I was visiting a client yesterday helping them get started with some new projects they were planning. They’re a fairly new client and are still working through some of their internal processes with respect to how they’re going to take full advantage of this enterprise software they’ve just adopted. They were engaged in a very productive, but heated dialogue about how to manage this transition. The challenges they face are similar challenges that most companies would in this situation, so I thought it’d be worth writing about.

To start with, they’re a mid-sized EPCM that is growing fast and taking on bigger and more complex projects. They’d long outgrown the spreadsheets they had been using for project management, project cost controls, procurement and estimating. It was a critical business choice for them to adopt a robust software system that’s designed to take on those activities – otherwise they would have been severely limited in their ability to grow.

Still, despite adopting powerful technology, they still had some decisions and challenges to tackle.  As the director of projects put it, “This software will do everything we need and much more. It’s great, we’ll have lots of room to grow to take advantage of its full capability. The problem we have is: us. We pose our own biggest risk to ourselves. We need to establish the processes and the rules and standards so that we don’t create a big mess in this software.”

It was good to hear him say that because it’s a message we continuously reinforce with clients new and old. As the consultant in the room, I often try to take the role of helping facilitate the conversation towards people discovering the answer themselves. This guy obviously didn’t need my help; he figured that one out on his own. It’s so tempting when you get a new technology toy to want to go bash away at it and start seeing some results. The need for a bit of patience and planning when it comes to enterprise software, however, is critical.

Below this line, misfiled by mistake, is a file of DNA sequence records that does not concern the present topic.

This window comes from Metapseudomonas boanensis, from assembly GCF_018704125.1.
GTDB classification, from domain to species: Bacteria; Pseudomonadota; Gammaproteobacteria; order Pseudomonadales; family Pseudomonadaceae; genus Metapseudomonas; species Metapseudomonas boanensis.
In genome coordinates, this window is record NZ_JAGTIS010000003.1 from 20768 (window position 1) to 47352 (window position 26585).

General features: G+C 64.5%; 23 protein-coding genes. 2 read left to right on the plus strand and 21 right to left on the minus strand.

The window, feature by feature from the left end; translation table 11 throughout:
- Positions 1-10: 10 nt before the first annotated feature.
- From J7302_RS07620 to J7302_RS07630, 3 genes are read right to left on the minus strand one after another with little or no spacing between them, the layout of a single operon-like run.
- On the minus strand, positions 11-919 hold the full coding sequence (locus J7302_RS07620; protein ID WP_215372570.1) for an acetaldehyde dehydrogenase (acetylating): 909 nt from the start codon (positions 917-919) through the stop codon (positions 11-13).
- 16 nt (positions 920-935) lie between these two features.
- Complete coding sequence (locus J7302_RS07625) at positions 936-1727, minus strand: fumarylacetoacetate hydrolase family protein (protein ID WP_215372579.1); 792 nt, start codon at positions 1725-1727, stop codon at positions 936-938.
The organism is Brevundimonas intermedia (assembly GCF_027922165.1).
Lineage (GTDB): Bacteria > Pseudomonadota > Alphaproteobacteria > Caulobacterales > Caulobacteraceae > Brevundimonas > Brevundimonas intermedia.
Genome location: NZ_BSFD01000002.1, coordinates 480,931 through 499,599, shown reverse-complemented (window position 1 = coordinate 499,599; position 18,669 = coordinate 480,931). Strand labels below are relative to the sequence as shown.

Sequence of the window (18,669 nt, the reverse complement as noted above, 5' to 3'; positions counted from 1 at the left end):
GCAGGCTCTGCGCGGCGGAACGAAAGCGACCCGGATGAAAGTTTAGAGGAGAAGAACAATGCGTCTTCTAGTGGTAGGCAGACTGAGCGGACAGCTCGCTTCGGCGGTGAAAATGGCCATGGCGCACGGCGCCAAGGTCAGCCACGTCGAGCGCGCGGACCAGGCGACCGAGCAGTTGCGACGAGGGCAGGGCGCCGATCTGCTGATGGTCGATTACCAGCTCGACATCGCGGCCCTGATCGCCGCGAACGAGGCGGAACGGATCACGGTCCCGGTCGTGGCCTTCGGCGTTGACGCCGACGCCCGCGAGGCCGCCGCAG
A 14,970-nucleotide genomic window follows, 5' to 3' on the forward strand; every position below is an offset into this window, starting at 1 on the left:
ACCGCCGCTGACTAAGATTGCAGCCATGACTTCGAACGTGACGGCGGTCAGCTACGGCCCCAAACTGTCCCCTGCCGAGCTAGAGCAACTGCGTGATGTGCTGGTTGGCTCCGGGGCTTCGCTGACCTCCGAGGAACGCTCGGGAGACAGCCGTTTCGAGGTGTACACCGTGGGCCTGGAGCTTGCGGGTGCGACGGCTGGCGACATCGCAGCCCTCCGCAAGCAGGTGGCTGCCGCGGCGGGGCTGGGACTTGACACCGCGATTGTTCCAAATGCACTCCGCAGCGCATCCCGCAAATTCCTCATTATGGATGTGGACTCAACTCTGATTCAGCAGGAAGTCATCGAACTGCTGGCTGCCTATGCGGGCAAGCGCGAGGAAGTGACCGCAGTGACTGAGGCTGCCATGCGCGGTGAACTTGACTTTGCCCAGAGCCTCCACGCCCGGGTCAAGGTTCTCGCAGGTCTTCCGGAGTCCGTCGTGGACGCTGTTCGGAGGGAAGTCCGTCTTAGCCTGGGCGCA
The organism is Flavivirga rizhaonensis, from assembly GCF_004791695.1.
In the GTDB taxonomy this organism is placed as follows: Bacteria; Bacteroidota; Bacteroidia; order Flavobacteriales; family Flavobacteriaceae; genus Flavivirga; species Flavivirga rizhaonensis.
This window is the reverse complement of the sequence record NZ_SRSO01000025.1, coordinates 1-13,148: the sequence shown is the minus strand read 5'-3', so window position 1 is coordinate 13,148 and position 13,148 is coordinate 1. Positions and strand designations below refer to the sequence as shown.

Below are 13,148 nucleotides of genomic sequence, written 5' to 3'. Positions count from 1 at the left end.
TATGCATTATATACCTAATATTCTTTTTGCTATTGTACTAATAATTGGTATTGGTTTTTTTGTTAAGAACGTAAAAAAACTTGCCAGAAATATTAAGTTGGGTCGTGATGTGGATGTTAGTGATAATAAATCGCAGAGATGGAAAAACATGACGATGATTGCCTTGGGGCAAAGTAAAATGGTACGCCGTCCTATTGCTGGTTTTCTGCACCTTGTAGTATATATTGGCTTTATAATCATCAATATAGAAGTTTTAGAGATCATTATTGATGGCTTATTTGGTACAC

His biggest worry was that they have about eighteen project managers with varying levels of skill and experience. “Twelve of these guys,” he said, “I trust completely to do the right thing and create fantastic results. The other six – well, I’m not so sure. Those ones need continuous supervision.”  This is another very common problem that growing organizations face: how do you manage the oversight of the more junior or less-skilled members of the team?  The reality is that there has to be some rules and standards established around all aspects of project cost management, procurement, change management, client reporting, project controls, etc.  To also look at best practices and standards on:

  1. WBS Template
  2. Cost Codes
  3. Procurement: requisitions, RFQ, expediting, invoicing, etc.
  4. Estimating
  5. Internal reporting
  6. Client reporting
  7. etc.

The other message we communicate to clients is that standards around these functions don’t have to be reinvented. They already exist and work on many projects big and small. So this does not have to be a large undertaking to build standards & rules around using project cost controls software & procurement management software.

As the meeting progressed, the whole team became much more comfortable and confident that they had a plan in place to best utilize the software and manage the oversight of their staff. One of the senior project managers pointed out, “We had this problem before we got the software. But now that everyone is using the same system, there’s a lot more transparency and visibility into what people are doing. There is built-in oversight and collaboration with this software. Before we got this software, we had guys building their own spreadsheets for a WBS, using reporting formats they used from a previous job, inventing their own formulas for forecasts, etc.; and most of the time we never even knew they were doing it. That can’t happen anymore.”

I have to say, I was pretty happy to hear him say that!